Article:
America’s Cup Class catamarans racing for the first time! Watch the pre-start between Oracle’s Jimmy Spithill and Land Rover BAR’s Ben Ainslie. With port tack entry, Oracle is allowed to enter the starting box 10 seconds ahead of starboard tack, right of way Land Rover BAR. But they are late and cannot cross in front of BAR. Both boats go into a dial up.
Winner of the 2013 America’s Cup in San Francisco, USA 17 has become a permanent exhibit at Mariners’ Museum in Newport News, Virginia. She will be the highlight of an America’s Cup exhibition, “Speed and Innovation,” which will open in May 2017. I got the chance to climb over and inside USA 17 during my recent meetings at the museum in my role as “guest curator” of the upcoming exhibit.
America’s Cup Geek Warning!
If you read on, I’ll take you deep in the weeds with details only America’s Cup geeks like me enjoy. Proceed at your own risk.
In the previous photo, did you notice those two circles on the centerline? The forward one is the mast step. The aft one was not used, but was prepared when the designers considered moving the wing aft to counter the lee helm problem. I wrote about this in my book “Turning the Tide” – so it was very cool to see it.
Here’s a video that will show how important the button was. This is from Race 4, at Gate 2, the end of the first downwind leg. Ouch! In spite of the error, Oracle won this race, their first win. The error shows that early in the America’s Cup Match, they had still not mastered how to sail the boat. But by the finish of Race 8, their second win, they had improved dramatically, and were on their way to winning, even though at that point the score was 6-0 for the Kiwis.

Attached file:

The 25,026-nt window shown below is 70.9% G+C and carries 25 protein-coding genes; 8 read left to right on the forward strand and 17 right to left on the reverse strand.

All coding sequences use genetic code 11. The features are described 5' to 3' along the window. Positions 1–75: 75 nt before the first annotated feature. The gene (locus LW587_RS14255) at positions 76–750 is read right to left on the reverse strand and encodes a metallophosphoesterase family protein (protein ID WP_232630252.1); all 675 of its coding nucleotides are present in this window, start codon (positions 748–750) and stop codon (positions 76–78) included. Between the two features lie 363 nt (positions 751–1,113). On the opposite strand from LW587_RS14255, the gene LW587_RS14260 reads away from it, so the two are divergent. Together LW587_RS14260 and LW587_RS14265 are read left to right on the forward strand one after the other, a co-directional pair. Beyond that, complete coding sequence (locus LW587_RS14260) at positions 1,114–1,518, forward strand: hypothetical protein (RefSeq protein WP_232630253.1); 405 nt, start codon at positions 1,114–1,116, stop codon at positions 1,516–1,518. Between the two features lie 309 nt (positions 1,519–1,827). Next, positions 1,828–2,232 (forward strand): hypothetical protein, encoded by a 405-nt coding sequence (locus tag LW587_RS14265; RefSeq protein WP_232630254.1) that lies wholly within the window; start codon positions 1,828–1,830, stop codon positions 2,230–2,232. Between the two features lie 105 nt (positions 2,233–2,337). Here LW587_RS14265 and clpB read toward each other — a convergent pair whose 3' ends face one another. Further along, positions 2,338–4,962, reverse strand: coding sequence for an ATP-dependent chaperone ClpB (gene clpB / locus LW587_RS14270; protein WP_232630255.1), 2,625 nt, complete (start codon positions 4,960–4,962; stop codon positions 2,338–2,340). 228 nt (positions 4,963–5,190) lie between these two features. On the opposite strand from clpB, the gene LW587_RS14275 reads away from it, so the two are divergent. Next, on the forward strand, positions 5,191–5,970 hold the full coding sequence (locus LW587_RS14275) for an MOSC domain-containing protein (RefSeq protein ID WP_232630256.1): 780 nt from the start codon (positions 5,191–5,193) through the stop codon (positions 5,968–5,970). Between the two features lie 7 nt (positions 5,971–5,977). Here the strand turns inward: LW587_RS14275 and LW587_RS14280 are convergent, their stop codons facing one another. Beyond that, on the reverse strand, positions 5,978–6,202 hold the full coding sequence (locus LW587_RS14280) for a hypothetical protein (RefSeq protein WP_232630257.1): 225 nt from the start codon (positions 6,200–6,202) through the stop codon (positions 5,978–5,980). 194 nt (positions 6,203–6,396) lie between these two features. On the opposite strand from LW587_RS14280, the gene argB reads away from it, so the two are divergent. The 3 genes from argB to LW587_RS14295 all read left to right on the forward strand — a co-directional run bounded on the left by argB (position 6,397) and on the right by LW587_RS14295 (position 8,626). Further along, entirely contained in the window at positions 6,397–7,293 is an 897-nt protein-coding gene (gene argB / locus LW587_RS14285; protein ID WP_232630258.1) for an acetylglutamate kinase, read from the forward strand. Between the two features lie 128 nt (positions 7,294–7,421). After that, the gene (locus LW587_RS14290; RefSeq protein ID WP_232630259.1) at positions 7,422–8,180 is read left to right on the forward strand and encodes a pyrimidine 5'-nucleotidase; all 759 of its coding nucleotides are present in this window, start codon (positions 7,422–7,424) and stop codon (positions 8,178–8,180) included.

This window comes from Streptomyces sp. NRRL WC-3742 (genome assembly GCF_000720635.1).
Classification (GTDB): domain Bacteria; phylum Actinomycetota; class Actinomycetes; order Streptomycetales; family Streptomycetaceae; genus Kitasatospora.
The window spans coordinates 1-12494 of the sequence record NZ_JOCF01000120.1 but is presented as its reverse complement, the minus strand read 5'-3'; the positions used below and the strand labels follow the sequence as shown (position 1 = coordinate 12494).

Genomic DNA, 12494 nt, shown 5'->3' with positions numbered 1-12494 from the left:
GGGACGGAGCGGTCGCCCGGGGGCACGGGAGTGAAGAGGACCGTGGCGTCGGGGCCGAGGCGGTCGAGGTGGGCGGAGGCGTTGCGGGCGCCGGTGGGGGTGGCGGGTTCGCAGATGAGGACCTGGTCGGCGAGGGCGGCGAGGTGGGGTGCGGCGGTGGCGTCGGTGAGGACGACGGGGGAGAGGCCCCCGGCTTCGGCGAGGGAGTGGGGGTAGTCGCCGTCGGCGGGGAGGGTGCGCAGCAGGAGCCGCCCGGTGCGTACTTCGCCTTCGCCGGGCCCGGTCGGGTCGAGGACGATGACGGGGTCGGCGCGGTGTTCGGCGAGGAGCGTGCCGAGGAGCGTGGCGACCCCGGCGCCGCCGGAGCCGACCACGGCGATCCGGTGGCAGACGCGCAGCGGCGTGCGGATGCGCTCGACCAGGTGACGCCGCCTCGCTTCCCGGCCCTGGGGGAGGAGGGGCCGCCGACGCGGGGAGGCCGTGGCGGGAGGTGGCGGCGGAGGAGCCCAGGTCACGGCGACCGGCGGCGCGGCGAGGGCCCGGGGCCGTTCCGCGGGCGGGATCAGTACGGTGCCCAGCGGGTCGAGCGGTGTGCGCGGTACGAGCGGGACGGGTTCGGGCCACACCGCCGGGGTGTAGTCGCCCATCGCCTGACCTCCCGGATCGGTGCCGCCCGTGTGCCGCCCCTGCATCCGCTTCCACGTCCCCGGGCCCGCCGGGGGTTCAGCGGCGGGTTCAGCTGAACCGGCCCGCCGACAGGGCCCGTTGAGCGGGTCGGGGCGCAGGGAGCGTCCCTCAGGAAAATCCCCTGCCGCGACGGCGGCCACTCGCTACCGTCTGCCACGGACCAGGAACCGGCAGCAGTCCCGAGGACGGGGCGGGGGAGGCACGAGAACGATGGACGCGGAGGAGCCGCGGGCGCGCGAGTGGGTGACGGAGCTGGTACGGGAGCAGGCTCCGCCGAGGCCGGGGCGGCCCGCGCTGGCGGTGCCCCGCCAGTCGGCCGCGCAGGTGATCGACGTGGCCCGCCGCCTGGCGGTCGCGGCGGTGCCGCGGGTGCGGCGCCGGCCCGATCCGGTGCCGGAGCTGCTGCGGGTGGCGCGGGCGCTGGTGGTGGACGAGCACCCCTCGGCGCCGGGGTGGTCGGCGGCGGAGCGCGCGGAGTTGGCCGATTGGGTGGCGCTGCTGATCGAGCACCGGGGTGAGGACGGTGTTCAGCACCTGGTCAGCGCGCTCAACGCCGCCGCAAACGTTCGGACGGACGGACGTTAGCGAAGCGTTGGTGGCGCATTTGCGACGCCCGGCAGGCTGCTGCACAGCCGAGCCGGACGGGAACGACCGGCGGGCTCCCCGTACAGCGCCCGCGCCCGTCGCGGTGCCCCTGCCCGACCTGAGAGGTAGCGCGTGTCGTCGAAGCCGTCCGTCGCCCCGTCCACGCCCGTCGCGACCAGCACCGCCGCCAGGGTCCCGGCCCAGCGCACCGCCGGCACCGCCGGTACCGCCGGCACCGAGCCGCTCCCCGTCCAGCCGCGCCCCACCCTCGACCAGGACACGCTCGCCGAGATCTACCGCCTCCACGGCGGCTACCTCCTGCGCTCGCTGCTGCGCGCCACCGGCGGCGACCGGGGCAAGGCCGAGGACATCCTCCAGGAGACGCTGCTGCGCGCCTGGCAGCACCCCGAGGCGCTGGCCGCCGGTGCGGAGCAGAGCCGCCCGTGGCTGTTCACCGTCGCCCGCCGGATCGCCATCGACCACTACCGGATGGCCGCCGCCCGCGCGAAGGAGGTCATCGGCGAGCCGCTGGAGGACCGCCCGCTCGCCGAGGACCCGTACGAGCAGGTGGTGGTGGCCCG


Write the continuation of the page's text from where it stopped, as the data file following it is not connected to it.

Grinder Simeon Tienpont was called “Hydro” because he ran a lot of the hydraulic controls on the boat. Some of his controls are shown in the next two photos. Not shown are the controls to switch the flow of oil between hulls and the controls for daggerboard cant. A lot of hardware was stripped out of the hulls long before USA 17 was donated to the Mariners’ Museum.
Some Interesting America’s Cup Artefacts
The next three photos show polar info that was left in the hulls.
Sailor Graeme Spence went overboard when Oracle Team USA’s America’s Cup Class yacht dropped off the foils in training on Wednesday 22 February 2017. Graeme was lucky not to be hit by the daggerboard or rudder. Remember that Franck Cammas of Groupama Team France almost lost his right foot when he was hit by the rudder after going overboard in training in France in November 2015. Read about Franck’s ordeal here, here and here.
Oracle’s winning AC72 in the Mariners’ Museum in Newport News, Virginia.
I’m on my way today to Newport News to help plan the “Speed and Innovation in the America’s Cup” exhibit that will open in May. I’ve been asked to be “guest curator” – an honor and a lot of fun, working with a great team.
Oracle unveiled their America’s Cup Class race boat on Valentine’s day at an evening party for team members and families and a few Bermudian dignitaries. The boat was illuminated in its hangar. The aerodynamic fairings were the only “proprietary” parts on display – no sign of the daggerboards or rudders, and no opportunity to look into the cockpits at control panels.
The next day the team christened the boat and put her in the water for the first time.